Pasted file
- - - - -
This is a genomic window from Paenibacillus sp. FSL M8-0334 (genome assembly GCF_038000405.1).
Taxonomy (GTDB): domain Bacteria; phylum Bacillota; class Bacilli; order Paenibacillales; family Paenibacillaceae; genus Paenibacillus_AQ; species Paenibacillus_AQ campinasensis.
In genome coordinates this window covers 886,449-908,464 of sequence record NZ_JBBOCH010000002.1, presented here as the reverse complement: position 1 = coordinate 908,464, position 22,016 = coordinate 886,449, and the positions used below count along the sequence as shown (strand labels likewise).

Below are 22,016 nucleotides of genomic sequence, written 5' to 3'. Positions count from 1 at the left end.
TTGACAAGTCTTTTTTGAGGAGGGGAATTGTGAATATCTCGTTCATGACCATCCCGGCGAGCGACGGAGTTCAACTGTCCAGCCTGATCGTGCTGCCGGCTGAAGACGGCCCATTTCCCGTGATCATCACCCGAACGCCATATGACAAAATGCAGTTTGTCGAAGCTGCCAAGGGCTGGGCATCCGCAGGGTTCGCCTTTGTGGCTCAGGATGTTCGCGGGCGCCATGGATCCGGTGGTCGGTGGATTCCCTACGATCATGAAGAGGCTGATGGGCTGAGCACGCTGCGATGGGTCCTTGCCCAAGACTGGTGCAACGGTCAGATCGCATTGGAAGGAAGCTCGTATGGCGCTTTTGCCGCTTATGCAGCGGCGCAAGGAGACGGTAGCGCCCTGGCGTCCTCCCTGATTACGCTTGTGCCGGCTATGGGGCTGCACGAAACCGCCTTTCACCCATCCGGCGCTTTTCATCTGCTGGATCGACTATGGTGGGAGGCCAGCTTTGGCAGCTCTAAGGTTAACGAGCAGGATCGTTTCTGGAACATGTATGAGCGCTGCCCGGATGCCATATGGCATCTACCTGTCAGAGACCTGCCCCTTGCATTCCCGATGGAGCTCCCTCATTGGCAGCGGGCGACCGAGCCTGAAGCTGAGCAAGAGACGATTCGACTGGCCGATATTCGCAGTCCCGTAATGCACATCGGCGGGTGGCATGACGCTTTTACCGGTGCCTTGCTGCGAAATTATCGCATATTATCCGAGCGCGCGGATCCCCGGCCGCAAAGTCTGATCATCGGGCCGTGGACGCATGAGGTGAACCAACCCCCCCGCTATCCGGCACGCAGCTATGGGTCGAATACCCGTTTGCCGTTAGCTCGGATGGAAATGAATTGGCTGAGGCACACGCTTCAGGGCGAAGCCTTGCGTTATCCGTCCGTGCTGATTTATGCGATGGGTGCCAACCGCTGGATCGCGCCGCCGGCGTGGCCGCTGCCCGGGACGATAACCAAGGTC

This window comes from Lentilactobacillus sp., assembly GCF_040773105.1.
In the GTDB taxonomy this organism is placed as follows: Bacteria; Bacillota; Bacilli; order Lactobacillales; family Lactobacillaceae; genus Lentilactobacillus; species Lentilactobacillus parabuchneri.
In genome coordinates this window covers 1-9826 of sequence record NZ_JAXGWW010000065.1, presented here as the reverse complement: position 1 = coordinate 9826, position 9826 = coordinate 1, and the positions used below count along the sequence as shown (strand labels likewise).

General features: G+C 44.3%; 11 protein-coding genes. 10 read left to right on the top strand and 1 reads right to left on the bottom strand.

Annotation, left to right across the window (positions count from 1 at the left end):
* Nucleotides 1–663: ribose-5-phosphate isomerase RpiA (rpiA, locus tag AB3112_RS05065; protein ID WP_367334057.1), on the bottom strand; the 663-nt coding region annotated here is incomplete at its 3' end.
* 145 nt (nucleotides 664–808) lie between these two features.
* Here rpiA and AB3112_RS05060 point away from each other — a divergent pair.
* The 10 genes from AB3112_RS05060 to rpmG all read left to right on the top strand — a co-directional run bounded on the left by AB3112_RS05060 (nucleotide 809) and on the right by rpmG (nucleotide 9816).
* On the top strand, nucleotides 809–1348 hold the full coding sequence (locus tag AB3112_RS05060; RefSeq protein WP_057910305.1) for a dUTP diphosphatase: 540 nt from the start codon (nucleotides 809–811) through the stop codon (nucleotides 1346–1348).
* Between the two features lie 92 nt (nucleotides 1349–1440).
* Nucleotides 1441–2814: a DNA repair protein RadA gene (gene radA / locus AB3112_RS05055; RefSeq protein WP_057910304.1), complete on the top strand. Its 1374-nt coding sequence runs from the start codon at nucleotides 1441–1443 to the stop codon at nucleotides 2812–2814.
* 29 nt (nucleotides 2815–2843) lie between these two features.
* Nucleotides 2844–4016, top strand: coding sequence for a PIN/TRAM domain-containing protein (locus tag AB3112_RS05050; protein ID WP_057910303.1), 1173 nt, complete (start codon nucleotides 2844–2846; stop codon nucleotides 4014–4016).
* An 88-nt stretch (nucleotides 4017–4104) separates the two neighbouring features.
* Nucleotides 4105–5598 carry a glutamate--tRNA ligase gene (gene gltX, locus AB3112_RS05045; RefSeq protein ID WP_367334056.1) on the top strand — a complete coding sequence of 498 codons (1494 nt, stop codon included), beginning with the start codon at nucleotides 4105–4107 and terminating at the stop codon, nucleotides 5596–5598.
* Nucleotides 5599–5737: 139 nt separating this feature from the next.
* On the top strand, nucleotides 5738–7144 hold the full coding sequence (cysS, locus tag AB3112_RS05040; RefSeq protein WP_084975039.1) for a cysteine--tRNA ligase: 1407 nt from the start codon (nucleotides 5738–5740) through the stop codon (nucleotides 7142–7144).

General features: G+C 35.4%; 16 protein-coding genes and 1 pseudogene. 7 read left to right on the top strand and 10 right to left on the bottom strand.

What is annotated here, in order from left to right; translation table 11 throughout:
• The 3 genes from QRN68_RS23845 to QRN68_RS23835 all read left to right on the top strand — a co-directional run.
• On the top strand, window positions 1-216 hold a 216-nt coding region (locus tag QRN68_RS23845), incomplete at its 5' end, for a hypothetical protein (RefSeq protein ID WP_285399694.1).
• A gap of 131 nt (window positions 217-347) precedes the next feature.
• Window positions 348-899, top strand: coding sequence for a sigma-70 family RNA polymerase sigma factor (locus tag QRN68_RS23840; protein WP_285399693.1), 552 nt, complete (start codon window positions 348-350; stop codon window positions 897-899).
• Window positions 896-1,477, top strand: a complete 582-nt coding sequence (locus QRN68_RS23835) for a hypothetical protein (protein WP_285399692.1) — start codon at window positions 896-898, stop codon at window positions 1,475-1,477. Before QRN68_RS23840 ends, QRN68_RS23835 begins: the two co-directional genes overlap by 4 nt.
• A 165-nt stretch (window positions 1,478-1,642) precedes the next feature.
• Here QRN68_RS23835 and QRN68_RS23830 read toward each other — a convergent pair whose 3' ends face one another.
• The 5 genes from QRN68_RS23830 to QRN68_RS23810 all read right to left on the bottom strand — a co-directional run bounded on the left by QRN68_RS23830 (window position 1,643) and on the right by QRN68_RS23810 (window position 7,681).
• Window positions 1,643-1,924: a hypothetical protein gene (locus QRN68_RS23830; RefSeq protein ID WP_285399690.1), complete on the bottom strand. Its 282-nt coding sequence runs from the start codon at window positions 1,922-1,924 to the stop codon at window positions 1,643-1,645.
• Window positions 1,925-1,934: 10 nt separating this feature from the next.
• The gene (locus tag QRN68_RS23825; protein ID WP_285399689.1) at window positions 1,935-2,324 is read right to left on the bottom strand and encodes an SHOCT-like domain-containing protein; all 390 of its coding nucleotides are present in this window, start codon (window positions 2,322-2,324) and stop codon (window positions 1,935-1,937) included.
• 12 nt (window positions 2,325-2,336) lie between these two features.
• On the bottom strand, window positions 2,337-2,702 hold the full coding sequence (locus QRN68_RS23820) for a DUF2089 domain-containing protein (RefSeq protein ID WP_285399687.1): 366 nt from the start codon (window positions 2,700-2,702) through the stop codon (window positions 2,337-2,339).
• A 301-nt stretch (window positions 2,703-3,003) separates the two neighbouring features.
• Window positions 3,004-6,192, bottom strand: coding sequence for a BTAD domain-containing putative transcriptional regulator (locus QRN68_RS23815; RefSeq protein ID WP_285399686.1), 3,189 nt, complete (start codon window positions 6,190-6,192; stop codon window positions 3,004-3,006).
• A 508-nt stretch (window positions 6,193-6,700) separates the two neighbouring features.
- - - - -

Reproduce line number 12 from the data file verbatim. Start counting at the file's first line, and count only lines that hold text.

* 145 nt (nucleotides 664–808) lie between these two features.